That's Not A Price Increase! Why Australia Has No Cause For Jubilation At Iron Ore's Rise

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Includes: AUSE, DBAU, EWA, FAUS, HAUD, IAF, QAUS, SLX
by: MetalMiner

Original Post

By Stuart Burns

Australia can't believe its luck.

The government is considering revamping the budget projections it only recently made on an iron ore price of $39 per metric ton. As Chinese steelmakers have ramped up production after their Lunar New Year break, the iron ore price has surged more than 13% so far this month to $47.

Iron Ore Prices Jump

In the first day after the lunar holidays ended, iron ore alone rose 5.6%. It's the first time the price has risen that much after the end of China's festive season, according to Reuters. In Aussie, there is talk about the impact the higher iron ore price could have on government coffers, suggesting a sustained free-on-board price of about $44 could add a $1.2 billion windfall by the next mid-year budget, according to the Sidney Morning Herald.

Share prices for BHP Billiton (NYSE:BHP) and Rio Tinto (NYSE:RIO) have also risen, climbing 17% and 11% respectively in the last few weeks, as some in the market take the price increase as a sign that global demand for iron ore could increase significantly in coming months.

That's Not a Real Price Increase, Mate

But while we don't want to be killjoys, we would urge a little caution.

The rise could be more speculative than that of a sustainably demand-driven increase. The market is still awash in iron ore, and the recent rise may well have more to do with a lack of domestic ore being available after the holidays as miners are slowly coming back from the break.

According to the Australian Financial Review (AFR), a Chinese market insider is quoted as saying this demand was due to short-term factors, rather than a sustained increase in demand. The AFR says steel mills around Beijing increased production ahead of the National People's Congress, which begins on March 5, as they will be forced to shut lines down to ensure blue skies for the week-long session of China's rubber-stamp parliament. Once the short-term production surge is over, demand will drop back, and so will iron ore demand and prices.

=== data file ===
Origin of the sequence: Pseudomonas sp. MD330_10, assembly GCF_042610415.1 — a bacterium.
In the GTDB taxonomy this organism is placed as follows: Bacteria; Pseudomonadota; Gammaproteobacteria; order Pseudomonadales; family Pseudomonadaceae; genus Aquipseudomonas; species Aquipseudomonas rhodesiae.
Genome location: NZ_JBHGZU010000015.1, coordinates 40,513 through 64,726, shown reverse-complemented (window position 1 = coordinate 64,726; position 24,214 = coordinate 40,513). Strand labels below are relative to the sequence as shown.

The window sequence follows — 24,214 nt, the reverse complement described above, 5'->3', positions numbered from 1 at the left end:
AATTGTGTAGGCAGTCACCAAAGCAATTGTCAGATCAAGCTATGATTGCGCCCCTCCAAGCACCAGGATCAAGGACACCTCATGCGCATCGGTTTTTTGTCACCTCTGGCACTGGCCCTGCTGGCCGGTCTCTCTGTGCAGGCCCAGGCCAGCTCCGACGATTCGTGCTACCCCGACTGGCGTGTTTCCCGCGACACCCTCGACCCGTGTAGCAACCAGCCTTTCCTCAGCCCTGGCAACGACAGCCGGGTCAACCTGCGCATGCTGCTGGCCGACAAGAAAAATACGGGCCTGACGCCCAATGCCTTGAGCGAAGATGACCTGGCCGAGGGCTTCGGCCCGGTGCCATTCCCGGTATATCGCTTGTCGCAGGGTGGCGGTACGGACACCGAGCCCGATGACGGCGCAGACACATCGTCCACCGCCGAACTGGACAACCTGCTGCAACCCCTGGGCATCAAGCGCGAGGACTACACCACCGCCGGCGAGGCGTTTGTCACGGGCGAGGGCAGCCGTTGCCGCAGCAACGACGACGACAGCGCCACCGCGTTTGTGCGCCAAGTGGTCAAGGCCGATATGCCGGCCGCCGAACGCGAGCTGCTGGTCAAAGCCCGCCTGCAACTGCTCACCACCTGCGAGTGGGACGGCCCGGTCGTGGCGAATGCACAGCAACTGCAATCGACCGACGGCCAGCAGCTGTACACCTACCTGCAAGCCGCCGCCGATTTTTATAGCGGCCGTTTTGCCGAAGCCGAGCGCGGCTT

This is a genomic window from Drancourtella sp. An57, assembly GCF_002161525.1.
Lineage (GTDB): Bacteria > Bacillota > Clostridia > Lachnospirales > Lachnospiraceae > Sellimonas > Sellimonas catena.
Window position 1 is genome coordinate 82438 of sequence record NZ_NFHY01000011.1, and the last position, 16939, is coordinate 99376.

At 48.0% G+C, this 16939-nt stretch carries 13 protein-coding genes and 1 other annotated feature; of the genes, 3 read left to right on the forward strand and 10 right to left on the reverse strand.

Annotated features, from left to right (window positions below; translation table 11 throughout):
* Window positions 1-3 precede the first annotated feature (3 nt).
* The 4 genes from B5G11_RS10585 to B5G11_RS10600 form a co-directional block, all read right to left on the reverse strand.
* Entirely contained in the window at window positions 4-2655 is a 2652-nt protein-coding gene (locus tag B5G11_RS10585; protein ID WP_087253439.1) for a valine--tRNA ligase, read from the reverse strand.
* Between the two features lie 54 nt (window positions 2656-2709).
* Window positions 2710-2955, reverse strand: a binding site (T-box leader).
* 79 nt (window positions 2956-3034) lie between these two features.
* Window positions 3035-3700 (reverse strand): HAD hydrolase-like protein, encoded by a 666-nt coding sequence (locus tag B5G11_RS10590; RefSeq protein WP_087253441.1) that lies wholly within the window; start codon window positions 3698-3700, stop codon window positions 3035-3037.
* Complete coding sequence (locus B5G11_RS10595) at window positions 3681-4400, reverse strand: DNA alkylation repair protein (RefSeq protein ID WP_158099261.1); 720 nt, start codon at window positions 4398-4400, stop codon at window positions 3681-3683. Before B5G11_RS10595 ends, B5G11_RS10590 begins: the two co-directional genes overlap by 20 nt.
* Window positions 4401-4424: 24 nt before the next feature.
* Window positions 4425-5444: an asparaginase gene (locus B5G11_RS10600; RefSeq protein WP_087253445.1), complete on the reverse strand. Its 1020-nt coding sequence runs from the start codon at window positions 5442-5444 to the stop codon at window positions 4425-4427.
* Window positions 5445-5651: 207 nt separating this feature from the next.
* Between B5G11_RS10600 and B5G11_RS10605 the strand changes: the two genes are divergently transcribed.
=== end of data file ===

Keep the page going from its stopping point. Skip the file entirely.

The Singapore Exchange seems to agree. The price rally has steepened the backwardation, with the front-month at a nearly 30% premium over the 12th month, up from 25% a month ago, according to Reuters.

Unsustainable Increases

Prices from September 2016 through December 2017 remain below $40/mt, suggesting the market does not see the current rally as sustainable. Open contracts on the exchange are also at a record high, suggesting producers may be taking the opportunity to lock in higher prices, as they don't see the current price as sustainable.

Australia's optimism and the rise in miners' share prices may be short-lived. If so, there is little to suggest China's recent rise in credit is really going to feed through into an increase in steel demand, and global objections to China's record 110 million mt in steel exports is actually growing, so the relief valve of dumping it overseas is under pressure.

So far, Beijing's attempts to rein in steel production have come to naught. After a paltry 31 mmt was shut down in 2014, almost nothing was closed in 2015, according to the AFR. The report said Beijing had a target of closing down some 80 mmt, but as the country's excess capacity is estimated to be up to 400 mmt, it could technically close all 80 mmt and actually have no impact on production. Most seem to expect little or nothing will get closed, so low steel prices, low coal prices and - sorry Australia - low iron ore prices look like they will remain the prevailing feature of 2016.